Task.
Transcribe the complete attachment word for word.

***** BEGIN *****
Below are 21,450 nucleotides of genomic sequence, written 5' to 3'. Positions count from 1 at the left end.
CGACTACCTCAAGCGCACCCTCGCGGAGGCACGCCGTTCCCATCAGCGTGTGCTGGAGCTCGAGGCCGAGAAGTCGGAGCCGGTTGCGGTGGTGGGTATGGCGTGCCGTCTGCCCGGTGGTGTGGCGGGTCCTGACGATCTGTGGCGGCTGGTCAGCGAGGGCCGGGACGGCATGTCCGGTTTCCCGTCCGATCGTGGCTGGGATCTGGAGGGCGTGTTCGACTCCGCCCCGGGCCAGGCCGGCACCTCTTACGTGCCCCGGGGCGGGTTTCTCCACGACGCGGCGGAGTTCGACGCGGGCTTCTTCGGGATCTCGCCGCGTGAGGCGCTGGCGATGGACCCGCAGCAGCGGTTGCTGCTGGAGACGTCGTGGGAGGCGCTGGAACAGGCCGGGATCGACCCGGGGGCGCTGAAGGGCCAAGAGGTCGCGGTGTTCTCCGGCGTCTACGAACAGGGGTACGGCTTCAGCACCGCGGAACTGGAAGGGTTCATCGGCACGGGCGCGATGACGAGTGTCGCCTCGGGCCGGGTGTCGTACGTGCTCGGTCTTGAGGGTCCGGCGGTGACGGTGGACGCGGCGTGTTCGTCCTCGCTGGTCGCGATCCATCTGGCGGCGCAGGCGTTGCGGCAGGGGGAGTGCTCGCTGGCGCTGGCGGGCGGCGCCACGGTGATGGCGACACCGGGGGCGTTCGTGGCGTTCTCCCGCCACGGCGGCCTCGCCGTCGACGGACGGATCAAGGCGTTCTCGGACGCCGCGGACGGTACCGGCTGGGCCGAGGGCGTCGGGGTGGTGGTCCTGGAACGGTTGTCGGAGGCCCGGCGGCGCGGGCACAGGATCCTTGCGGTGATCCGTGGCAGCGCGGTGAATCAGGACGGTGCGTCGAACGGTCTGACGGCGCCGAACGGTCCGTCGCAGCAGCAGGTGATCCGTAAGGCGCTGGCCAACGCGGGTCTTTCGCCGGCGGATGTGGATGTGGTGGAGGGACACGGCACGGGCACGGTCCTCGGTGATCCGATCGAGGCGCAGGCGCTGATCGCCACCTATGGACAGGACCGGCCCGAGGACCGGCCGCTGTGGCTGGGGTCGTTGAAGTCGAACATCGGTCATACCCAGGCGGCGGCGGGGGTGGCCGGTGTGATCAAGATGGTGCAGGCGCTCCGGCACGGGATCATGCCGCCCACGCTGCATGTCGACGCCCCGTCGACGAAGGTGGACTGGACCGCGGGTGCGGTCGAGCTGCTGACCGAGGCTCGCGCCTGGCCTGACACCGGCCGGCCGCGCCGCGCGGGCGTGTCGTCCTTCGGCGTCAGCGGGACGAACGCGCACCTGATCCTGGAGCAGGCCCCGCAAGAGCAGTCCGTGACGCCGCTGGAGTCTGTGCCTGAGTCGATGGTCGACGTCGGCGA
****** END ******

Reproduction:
Below are 21,450 nucleotides of genomic sequence, written 5' to 3'. Positions count from 1 at the left end.
CGACTACCTCAAGCGCACCCTCGCGGAGGCACGCCGTTCCCATCAGCGTGTGCTGGAGCTCGAGGCCGAGAAGTCGGAGCCGGTTGCGGTGGTGGGTATGGCGTGCCGTCTGCCCGGTGGTGTGGCGGGTCCTGACGATCTGTGGCGGCTGGTCAGCGAGGGCCGGGACGGCATGTCCGGTTTCCCGTCCGATCGTGGCTGGGATCTGGAGGGCGTGTTCGACTCCGCCCCGGGCCAGGCCGGCACCTCTTACGTGCCCCGGGGCGGGTTTCTCCACGACGCGGCGGAGTTCGACGCGGGCTTCTTCGGGATCTCGCCGCGTGAGGCGCTGGCGATGGACCCGCAGCAGCGGTTGCTGCTGGAGACGTCGTGGGAGGCGCTGGAACAGGCCGGGATCGACCCGGGGGCGCTGAAGGGCCAAGAGGTCGCGGTGTTCTCCGGCGTCTACGAACAGGGGTACGGCTTCAGCACCGCGGAACTGGAAGGGTTCATCGGCACGGGCGCGATGACGAGTGTCGCCTCGGGCCGGGTGTCGTACGTGCTCGGTCTTGAGGGTCCGGCGGTGACGGTGGACGCGGCGTGTTCGTCCTCGCTGGTCGCGATCCATCTGGCGGCGCAGGCGTTGCGGCAGGGGGAGTGCTCGCTGGCGCTGGCGGGCGGCGCCACGGTGATGGCGACACCGGGGGCGTTCGTGGCGTTCTCCCGCCACGGCGGCCTCGCCGTCGACGGACGGATCAAGGCGTTCTCGGACGCCGCGGACGGTACCGGCTGGGCCGAGGGCGTCGGGGTGGTGGTCCTGGAACGGTTGTCGGAGGCCCGGCGGCGCGGGCACAGGATCCTTGCGGTGATCCGTGGCAGCGCGGTGAATCAGGACGGTGCGTCGAACGGTCTGACGGCGCCGAACGGTCCGTCGCAGCAGCAGGTGATCCGTAAGGCGCTGGCCAACGCGGGTCTTTCGCCGGCGGATGTGGATGTGGTGGAGGGACACGGCACGGGCACGGTCCTCGGTGATCCGATCGAGGCGCAGGCGCTGATCGCCACCTATGGACAGGACCGGCCCGAGGACCGGCCGCTGTGGCTGGGGTCGTTGAAGTCGAACATCGGTCATACCCAGGCGGCGGCGGGGGTGGCCGGTGTGATCAAGATGGTGCAGGCGCTCCGGCACGGGATCATGCCGCCCACGCTGCATGTCGACGCCCCGTCGACGAAGGTGGACTGGACCGCGGGTGCGGTCGAGCTGCTGACCGAGGCTCGCGCCTGGCCTGACACCGGCCGGCCGCGCCGCGCGGGCGTGTCGTCCTTCGGCGTCAGCGGGACGAACGCGCACCTGATCCTGGAGCAGGCCCCGCAAGAGCAGTCCGTGACGCCGCTGGAGTCTGTGCCTGAGTCGATGGTCGACGTCGGCGA